And finally, my punching handle accessory places all resistance against the knuckles of a user's fist. This last characteristic is contributed by a non-supportive handle cross member attached to the pressure plate. The non-supportive handle crossmember only serves to guide a user's fist to the proper position on the pressure plate. The non-supportive handle cross member will not support a user's fist away from the pressure plate. Therefore all resistance remains against the knuckles of a user's fist, not against the palm of a user's fist. This feature is a critical aspect of a 100% natural punching motion. Placing resistance against the knuckles instead of the palm increases leverage on the wrist, working the wrist and forearm harder. Therefore, the wrist and forearm will be strengthened accordingly. This feature of my punching handle accessory better prepares a user's wrist for throwing actual punches, where all resistance is also against the knuckles of the fist.

Any cable actuated resistance which provides for simultaneous use of an upper and lower resistance cable would be an effective utilization of my punching handle accessory. Ideally, the resistance cable should be suspended from an aligned configuration of pulleys attached to a framework. The pulley configuration should provide a tall (at least shoulder height), generally vertical section of cable. An optimal configuration would place this vertical section between two swivel mounted pulleys. I refer to this generally vertical section of cable as the resistance offering area, and my punching handle accessory is positioned within it. In an appropriate place, away from the resistance offering area, the cable and pulley configuration should allow for attachment to a resistance. I refer to this area as the resistance well. In this resistance well, a weight assembly is suspended. The motion of the weight assembly is up and down vertically. This vertical motion may or may not be controlled by a guide assembly. The weight assembly is lifted whenever cable is removed from the resistance well. Cable is removed from the resistance well when my punching handle accessory moves in any direction not parallel to the generally vertical section of the resistance offering area. The amount of resistance given from the resistance well should be variable. Varying the resistance by using graduated weight plates carried by any suitable weight carrying assembly would be acceptable. Also, the cable actuated resistance should allow my punching handle accessory to move up and down within the resistance offering area. This makes my punching handle accessory's position adjustable for variations in punching motion and user height.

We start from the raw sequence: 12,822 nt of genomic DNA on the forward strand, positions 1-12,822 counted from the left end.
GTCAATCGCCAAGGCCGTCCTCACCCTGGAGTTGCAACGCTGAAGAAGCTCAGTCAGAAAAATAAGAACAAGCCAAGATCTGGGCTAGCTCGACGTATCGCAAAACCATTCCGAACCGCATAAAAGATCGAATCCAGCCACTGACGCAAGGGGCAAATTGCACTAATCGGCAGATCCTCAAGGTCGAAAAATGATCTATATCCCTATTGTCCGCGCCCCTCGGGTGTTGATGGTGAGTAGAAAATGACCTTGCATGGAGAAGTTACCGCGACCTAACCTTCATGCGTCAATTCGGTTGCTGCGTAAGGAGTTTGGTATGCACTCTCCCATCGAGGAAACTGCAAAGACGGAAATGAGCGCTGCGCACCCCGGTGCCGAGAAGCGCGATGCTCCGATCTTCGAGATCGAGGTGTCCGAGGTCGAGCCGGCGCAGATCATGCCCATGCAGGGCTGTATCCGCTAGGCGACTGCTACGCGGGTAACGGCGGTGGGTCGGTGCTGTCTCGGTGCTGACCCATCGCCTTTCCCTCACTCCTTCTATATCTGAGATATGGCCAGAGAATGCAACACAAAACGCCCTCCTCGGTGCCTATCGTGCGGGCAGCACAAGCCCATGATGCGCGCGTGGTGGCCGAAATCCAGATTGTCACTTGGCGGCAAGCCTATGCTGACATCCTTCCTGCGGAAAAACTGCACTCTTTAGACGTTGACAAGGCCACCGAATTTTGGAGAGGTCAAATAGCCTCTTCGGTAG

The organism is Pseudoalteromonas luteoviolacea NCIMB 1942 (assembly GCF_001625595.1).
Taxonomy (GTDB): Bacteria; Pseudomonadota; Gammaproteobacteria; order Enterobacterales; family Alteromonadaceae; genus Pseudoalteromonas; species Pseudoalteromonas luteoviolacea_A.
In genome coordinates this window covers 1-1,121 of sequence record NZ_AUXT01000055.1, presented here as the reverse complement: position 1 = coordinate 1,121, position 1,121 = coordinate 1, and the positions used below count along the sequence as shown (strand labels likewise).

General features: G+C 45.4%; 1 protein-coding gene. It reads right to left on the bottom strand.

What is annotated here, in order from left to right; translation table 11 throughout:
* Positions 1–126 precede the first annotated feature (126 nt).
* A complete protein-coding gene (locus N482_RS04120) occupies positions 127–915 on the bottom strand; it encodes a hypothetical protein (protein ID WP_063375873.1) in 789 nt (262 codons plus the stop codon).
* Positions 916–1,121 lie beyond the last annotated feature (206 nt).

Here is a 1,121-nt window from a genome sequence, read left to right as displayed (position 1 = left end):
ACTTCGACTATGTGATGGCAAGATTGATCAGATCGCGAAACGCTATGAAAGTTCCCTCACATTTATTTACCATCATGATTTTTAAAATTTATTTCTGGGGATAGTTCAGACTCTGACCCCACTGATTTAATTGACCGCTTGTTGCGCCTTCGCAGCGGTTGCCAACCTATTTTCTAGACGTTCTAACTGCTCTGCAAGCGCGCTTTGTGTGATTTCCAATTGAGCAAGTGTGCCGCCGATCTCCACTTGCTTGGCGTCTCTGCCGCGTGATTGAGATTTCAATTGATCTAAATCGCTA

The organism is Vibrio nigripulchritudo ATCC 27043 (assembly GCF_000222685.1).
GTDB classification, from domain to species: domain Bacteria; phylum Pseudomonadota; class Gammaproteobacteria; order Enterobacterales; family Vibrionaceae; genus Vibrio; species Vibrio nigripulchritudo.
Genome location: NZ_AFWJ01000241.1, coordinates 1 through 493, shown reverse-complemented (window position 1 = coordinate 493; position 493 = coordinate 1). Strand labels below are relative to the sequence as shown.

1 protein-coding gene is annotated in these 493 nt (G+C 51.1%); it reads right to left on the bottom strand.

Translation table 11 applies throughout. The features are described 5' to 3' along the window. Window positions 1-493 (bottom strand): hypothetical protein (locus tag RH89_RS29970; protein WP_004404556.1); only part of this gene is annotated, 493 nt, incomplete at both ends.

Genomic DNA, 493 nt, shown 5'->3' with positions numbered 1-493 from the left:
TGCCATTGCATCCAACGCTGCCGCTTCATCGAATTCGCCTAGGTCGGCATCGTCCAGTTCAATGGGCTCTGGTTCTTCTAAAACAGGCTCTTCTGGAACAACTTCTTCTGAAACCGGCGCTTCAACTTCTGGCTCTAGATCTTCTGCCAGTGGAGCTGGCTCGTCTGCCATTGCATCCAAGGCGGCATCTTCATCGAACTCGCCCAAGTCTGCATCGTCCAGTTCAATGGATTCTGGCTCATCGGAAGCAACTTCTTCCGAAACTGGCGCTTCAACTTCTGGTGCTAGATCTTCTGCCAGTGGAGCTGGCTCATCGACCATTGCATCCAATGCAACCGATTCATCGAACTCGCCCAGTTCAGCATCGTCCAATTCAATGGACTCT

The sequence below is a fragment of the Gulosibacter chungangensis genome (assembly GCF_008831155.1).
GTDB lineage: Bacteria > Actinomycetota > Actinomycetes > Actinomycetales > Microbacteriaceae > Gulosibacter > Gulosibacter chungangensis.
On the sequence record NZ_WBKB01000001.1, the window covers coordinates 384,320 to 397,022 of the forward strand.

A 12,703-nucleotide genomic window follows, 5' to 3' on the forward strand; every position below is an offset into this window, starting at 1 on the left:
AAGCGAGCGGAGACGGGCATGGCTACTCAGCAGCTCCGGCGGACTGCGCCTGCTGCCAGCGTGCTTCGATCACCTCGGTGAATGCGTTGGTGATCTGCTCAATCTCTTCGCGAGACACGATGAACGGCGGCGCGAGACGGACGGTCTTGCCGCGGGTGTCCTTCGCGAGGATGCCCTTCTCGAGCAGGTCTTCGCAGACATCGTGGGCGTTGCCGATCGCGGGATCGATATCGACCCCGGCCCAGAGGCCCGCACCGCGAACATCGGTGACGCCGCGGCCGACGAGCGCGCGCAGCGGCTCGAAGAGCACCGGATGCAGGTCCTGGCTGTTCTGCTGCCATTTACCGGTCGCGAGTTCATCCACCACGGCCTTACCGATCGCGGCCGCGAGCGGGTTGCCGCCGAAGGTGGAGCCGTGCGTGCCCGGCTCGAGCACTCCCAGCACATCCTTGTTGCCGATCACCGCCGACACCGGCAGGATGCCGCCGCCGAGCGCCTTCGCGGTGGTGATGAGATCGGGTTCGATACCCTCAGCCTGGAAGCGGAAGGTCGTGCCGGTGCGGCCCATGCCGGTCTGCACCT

REFERENCE NUMERALS IN DRAWINGS